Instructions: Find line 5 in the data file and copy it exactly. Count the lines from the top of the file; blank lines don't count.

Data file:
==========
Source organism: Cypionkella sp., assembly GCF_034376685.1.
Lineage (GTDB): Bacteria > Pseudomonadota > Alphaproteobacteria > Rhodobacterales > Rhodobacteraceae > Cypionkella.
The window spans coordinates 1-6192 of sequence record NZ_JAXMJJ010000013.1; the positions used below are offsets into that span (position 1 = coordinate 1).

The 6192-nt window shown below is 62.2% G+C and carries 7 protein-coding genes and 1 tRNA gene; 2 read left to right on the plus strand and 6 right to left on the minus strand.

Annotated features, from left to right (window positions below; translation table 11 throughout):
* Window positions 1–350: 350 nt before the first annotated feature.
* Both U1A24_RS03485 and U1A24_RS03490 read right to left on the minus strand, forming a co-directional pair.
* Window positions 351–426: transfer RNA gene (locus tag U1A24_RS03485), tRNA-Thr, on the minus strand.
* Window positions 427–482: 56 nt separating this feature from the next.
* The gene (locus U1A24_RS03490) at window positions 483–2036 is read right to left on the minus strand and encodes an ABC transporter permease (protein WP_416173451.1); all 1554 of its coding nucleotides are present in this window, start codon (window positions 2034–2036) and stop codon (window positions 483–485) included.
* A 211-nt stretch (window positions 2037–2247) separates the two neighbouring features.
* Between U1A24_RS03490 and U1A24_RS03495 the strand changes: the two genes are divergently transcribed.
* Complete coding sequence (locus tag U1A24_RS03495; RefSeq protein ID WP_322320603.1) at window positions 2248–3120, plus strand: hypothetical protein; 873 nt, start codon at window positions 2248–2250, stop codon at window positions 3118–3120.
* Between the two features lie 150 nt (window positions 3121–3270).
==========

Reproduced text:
Annotated features, from left to right (window positions below; translation table 11 throughout):